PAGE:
Over the last year, we've spent more time in our homes than we'd ever anticipated - and looking at the same furniture and decor every day is bound to get dull a lot quicker when you suddenly find yourself working from home in lockdown. Life is easily made a little better and brighter by making small changes to your home. There's a mental health element in play too - studies have long suggested that there is a correlation between how you feel about your home surroundings and your mood. Giving your home a makeover and personalising your space is not only an important part of expressing your identity but also a great way to boost your mental health.
We don't always have the money or time to start a full on makeover or renovation, but even some small changes can make a big difference. Here are some easy refreshes and touch ups that have the power to transform and brighten your home and mood.
1. Be Colour Creative
Sophie Robinson, interior designer and co-host of The Great Indoors podcast, says, I will use chalk paint (anniesloan.com) to give a new lease of life to old, tatty bits of furniture. With chalk paint the transformation is fast and satisfying. You don't need to prep the surface, so no sanding or priming; just paint and experience the colour joy.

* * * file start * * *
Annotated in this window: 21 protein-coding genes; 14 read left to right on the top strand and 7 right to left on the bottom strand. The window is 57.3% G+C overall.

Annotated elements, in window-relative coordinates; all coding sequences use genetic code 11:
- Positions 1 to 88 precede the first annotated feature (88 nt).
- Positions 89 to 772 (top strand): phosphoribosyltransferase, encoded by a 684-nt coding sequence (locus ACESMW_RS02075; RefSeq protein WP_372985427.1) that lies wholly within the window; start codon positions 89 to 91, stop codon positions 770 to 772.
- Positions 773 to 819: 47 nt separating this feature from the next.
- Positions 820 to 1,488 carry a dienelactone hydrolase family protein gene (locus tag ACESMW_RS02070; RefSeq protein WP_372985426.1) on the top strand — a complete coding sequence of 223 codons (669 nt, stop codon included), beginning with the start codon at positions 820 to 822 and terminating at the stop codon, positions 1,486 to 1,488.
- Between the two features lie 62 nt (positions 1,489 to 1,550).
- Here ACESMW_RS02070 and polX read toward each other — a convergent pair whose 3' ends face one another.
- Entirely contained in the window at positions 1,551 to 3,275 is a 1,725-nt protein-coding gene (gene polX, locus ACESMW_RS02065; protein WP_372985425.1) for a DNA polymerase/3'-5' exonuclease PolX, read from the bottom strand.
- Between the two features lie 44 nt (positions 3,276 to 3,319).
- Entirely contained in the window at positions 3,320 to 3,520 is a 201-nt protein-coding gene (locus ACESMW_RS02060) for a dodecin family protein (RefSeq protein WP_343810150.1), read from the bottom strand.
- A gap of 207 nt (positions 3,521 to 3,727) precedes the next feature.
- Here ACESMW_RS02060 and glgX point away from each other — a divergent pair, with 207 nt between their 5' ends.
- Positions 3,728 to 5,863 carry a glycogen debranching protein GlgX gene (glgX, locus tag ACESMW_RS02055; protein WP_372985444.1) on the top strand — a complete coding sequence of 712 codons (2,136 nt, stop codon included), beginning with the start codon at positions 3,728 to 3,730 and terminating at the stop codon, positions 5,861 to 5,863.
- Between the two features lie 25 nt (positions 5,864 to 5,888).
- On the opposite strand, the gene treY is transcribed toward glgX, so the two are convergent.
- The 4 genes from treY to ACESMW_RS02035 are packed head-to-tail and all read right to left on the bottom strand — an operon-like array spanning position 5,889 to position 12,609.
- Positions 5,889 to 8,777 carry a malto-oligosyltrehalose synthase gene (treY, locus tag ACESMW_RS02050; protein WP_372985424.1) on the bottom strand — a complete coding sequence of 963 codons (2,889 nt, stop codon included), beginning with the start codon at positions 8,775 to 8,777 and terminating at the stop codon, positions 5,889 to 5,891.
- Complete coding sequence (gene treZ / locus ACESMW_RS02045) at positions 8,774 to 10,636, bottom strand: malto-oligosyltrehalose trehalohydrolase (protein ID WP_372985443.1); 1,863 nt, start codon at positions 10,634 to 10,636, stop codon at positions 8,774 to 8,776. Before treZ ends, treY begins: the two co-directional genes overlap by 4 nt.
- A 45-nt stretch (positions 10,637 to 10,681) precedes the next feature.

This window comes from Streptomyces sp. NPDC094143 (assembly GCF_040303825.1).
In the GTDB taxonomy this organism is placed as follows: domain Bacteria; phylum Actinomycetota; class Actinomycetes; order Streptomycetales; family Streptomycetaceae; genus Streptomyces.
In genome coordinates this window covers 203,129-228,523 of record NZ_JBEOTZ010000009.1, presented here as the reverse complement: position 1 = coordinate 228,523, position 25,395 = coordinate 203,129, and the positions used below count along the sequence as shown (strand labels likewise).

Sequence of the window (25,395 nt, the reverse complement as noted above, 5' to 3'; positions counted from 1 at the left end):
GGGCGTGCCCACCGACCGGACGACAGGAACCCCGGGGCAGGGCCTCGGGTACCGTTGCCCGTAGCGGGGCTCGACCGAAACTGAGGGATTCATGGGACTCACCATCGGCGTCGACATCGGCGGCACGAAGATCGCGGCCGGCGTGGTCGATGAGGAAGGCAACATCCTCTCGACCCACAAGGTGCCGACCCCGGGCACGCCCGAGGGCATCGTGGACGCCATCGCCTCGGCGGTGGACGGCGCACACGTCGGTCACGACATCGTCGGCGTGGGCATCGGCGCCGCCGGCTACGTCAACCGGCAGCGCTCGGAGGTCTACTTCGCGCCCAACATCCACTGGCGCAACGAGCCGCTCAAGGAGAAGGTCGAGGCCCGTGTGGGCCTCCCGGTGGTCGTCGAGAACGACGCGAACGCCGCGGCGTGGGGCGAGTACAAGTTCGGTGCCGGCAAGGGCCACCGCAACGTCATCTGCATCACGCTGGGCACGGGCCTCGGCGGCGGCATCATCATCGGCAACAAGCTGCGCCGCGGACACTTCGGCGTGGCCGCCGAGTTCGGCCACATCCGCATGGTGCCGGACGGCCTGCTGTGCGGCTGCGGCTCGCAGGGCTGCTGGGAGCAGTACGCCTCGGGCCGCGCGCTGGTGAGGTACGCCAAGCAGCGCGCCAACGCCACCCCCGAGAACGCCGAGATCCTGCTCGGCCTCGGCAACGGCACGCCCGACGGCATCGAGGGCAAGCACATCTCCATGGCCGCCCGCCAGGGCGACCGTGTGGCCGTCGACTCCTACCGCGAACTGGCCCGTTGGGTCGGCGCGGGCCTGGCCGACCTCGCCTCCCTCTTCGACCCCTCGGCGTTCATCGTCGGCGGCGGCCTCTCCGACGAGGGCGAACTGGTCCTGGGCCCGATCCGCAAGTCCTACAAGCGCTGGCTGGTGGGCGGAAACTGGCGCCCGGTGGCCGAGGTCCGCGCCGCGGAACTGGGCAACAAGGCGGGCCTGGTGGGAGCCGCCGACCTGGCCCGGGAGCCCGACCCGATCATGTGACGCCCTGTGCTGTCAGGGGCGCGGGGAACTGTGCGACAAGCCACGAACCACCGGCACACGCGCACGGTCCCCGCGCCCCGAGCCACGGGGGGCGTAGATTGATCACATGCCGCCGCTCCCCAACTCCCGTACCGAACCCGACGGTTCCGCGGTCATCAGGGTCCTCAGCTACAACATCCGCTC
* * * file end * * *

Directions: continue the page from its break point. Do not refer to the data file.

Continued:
2. Shake up the Scene
'A simple way to enhance your home is to play around with furniture arrangements', says interior designer Kelly Wearstler, whose Interior Design MasterClass can be seen on YouTube. 'Discover how pieces might sit well in a different room or corner. Create a new seating nook in your bedroom with a chair from your living room'.
3. Introduce contrast
'You don't have to paint your banister all in the same colour' says Grazia Lifestyle editor Rachel Loos. 'Interior Designer Sara Swabb painted the hand rail of her banister black, and the contrast with the spindles in the soft of Farrow & Ball's Wevet gives the open-plan living room an unexpected and graphic look'.
4. Get the picture
Using coloured tapes is a cheap, chic alternative to frames', says Max Tielman, art director at West Elm. 'Here, I used Japanese washi tape, black masking tape and copper foil tape. Put your image up, then use tape to make a frame, playing with the size and interior space. Use a blade to trim off the excess. Move it lightly over the tape to avoid marking the wall'.